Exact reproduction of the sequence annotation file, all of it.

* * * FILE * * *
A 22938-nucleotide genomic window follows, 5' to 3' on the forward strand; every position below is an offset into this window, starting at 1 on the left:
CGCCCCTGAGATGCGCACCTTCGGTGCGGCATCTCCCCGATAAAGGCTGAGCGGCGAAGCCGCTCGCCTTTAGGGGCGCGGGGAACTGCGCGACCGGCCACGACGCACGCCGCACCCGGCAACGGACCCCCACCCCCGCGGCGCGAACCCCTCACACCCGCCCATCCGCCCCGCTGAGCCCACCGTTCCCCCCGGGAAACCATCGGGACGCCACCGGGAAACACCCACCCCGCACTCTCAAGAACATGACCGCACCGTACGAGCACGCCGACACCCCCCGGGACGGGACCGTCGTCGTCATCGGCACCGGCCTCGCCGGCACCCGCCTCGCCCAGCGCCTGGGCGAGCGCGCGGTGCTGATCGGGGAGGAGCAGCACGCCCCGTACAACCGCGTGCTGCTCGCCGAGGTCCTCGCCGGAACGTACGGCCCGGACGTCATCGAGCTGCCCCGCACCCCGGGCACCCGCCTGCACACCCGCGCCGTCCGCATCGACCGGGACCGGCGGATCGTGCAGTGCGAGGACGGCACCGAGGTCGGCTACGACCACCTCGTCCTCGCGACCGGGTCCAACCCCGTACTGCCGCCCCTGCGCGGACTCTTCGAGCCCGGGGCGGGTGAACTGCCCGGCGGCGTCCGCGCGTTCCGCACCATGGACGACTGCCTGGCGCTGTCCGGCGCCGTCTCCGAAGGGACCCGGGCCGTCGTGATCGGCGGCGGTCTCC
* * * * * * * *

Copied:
A 22938-nucleotide genomic window follows, 5' to 3' on the forward strand; every position below is an offset into this window, starting at 1 on the left:
CGCCCCTGAGATGCGCACCTTCGGTGCGGCATCTCCCCGATAAAGGCTGAGCGGCGAAGCCGCTCGCCTTTAGGGGCGCGGGGAACTGCGCGACCGGCCACGACGCACGCCGCACCCGGCAACGGACCCCCACCCCCGCGGCGCGAACCCCTCACACCCGCCCATCCGCCCCGCTGAGCCCACCGTTCCCCCCGGGAAACCATCGGGACGCCACCGGGAAACACCCACCCCGCACTCTCAAGAACATGACCGCACCGTACGAGCACGCCGACACCCCCCGGGACGGGACCGTCGTCGTCATCGGCACCGGCCTCGCCGGCACCCGCCTCGCCCAGCGCCTGGGCGAGCGCGCGGTGCTGATCGGGGAGGAGCAGCACGCCCCGTACAACCGCGTGCTGCTCGCCGAGGTCCTCGCCGGAACGTACGGCCCGGACGTCATCGAGCTGCCCCGCACCCCGGGCACCCGCCTGCACACCCGCGCCGTCCGCATCGACCGGGACCGGCGGATCGTGCAGTGCGAGGACGGCACCGAGGTCGGCTACGACCACCTCGTCCTCGCGACCGGGTCCAACCCCGTACTGCCGCCCCTGCGCGGACTCTTCGAGCCCGGGGCGGGTGAACTGCCCGGCGGCGTCCGCGCGTTCCGCACCATGGACGACTGCCTGGCGCTGTCCGGCGCCGTCTCCGAAGGGACCCGGGCCGTCGTGATCGGCGGCGGTCTCC